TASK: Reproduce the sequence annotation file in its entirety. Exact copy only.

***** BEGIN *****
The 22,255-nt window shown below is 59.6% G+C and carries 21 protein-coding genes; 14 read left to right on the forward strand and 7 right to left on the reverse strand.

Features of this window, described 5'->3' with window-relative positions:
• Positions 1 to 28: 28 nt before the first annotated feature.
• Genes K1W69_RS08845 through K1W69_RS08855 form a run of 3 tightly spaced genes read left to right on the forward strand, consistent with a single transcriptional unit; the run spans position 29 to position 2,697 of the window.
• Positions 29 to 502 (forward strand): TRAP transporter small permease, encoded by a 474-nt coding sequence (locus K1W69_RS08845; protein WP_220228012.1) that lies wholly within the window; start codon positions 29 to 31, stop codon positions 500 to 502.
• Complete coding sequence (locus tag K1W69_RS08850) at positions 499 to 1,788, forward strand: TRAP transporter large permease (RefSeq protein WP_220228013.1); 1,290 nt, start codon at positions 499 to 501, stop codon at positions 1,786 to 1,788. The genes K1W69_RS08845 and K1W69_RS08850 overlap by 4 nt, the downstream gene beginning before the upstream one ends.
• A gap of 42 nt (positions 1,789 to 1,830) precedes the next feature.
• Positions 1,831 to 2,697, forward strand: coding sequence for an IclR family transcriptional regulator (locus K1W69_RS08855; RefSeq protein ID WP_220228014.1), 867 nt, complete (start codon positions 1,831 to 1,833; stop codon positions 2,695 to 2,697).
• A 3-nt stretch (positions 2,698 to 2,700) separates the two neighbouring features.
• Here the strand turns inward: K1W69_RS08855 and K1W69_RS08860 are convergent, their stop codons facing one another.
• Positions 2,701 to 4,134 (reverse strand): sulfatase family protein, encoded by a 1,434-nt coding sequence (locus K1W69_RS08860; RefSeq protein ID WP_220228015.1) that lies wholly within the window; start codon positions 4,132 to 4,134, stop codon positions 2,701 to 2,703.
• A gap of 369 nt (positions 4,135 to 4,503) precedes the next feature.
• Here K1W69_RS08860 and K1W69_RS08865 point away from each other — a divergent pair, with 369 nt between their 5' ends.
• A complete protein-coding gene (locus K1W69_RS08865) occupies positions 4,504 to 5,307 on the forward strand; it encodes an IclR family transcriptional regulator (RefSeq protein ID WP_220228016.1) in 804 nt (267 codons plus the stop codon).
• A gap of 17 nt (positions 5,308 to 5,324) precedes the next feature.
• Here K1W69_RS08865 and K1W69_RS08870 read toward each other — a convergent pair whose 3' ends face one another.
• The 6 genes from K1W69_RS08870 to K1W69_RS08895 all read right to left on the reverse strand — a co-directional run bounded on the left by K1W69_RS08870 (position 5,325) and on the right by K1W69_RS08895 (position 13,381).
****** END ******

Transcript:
The 22,255-nt window shown below is 59.6% G+C and carries 21 protein-coding genes; 14 read left to right on the forward strand and 7 right to left on the reverse strand.

Features of this window, described 5'->3' with window-relative positions:
• Positions 1 to 28: 28 nt before the first annotated feature.
• Genes K1W69_RS08845 through K1W69_RS08855 form a run of 3 tightly spaced genes read left to right on the forward strand, consistent with a single transcriptional unit; the run spans position 29 to position 2,697 of the window.
• Positions 29 to 502 (forward strand): TRAP transporter small permease, encoded by a 474-nt coding sequence (locus K1W69_RS08845; protein WP_220228012.1) that lies wholly within the window; start codon positions 29 to 31, stop codon positions 500 to 502.
• Complete coding sequence (locus tag K1W69_RS08850) at positions 499 to 1,788, forward strand: TRAP transporter large permease (RefSeq protein WP_220228013.1); 1,290 nt, start codon at positions 499 to 501, stop codon at positions 1,786 to 1,788. The genes K1W69_RS08845 and K1W69_RS08850 overlap by 4 nt, the downstream gene beginning before the upstream one ends.
• A gap of 42 nt (positions 1,789 to 1,830) precedes the next feature.
• Positions 1,831 to 2,697, forward strand: coding sequence for an IclR family transcriptional regulator (locus K1W69_RS08855; RefSeq protein ID WP_220228014.1), 867 nt, complete (start codon positions 1,831 to 1,833; stop codon positions 2,695 to 2,697).
• A 3-nt stretch (positions 2,698 to 2,700) separates the two neighbouring features.
• Here the strand turns inward: K1W69_RS08855 and K1W69_RS08860 are convergent, their stop codons facing one another.
• Positions 2,701 to 4,134 (reverse strand): sulfatase family protein, encoded by a 1,434-nt coding sequence (locus K1W69_RS08860; RefSeq protein ID WP_220228015.1) that lies wholly within the window; start codon positions 4,132 to 4,134, stop codon positions 2,701 to 2,703.
• A gap of 369 nt (positions 4,135 to 4,503) precedes the next feature.
• Here K1W69_RS08860 and K1W69_RS08865 point away from each other — a divergent pair, with 369 nt between their 5' ends.
• A complete protein-coding gene (locus K1W69_RS08865) occupies positions 4,504 to 5,307 on the forward strand; it encodes an IclR family transcriptional regulator (RefSeq protein ID WP_220228016.1) in 804 nt (267 codons plus the stop codon).
• A gap of 17 nt (positions 5,308 to 5,324) precedes the next feature.
• Here K1W69_RS08865 and K1W69_RS08870 read toward each other — a convergent pair whose 3' ends face one another.
• The 6 genes from K1W69_RS08870 to K1W69_RS08895 all read right to left on the reverse strand — a co-directional run bounded on the left by K1W69_RS08870 (position 5,325) and on the right by K1W69_RS08895 (position 13,381).